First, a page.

Just a few weeks old, Dasha the cat found herself in a family with an autistic child. The publication of Temple Grandin's Animals in Translation turned the household into a research laboratory, with the humans observing Dasha's behaviors and the cat experimenting with the "human guinea pigs".
The feline perspective provides a new outlook on autism conditions, challenging long established stereotypes and analyzing controversies in the field with an unbiased attitude and humor. The text is interspersed with Dasha's "wisdoms," "research notes" and definitions of concepts based on her own understanding, such as "A pet shop is a place where humans come to be adopted by the animals who are brave enough to take a responsibility of looking after them." Dasha's Journal provides research-based information in an amusing and accessible form and makes serious and complicated issues such as sensory perception, memory, communication, savant skills and challenging behaviors in autism easily understandable for the general reader.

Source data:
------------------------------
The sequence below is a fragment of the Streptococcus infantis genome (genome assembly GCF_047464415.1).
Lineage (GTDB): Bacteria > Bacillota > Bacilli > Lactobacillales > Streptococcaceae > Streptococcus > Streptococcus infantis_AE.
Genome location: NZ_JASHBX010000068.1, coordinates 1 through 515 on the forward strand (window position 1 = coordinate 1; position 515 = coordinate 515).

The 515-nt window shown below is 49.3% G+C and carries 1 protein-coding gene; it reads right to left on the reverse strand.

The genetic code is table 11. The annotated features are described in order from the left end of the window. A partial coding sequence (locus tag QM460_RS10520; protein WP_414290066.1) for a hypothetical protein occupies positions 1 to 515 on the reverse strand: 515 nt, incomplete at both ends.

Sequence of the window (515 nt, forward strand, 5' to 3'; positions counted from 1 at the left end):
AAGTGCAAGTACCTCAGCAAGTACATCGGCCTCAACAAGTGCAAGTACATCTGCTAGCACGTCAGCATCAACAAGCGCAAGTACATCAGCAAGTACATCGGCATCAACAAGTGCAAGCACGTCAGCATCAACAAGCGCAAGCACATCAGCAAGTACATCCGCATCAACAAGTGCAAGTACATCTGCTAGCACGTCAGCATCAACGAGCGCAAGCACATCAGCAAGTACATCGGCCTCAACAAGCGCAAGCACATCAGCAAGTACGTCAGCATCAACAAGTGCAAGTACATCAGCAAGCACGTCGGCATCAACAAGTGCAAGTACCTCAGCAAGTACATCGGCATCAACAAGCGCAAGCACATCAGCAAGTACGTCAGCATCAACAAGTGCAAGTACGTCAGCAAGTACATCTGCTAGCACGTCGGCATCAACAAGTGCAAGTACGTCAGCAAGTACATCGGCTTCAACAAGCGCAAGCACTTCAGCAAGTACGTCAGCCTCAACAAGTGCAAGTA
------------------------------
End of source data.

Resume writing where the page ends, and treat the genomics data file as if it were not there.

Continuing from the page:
"A heartwarming book providing insights into how autistic persons perceive and interact with the world as only a cat can. As Dasha "meows" about her human members of the family we learn how autism is a different, rather than a disordered way of being. This book is a delightful and informative read."--Stephen M. Shore, EdD, Executive Director of Autism Spectrum Disorder Consulting, Board of Directors for the Autism Society of America and the Asperger's Association of New England
"Dasha is a brilliant feline! She is flat-out funny, wise beyond her cat years and a true champion of autistics everywhere! Read her journal and let her teach you about autism!'"--Liane Holliday Willey, EdD, author of Pretending to be Normal: Living with Asperger's Syndrome
"Dasha's Journal is a much needed work that blends the literary journey with an engaging scientific study. The book provides exemplary and cunning analogies to help the reader better appreciate the inner world of the autistic person. The author's thesis exemplifies autism as a different way of thinking with both strengths and weaknesses. The final result is a funny, clever, and up to date exposition of our present day knowledge regarding autism."--Manuel F. Casanova, MD, Gottfried and Gisela Kolb Endowed Chair in Psychiatry Associate Chair for Research University of Louisville (USA)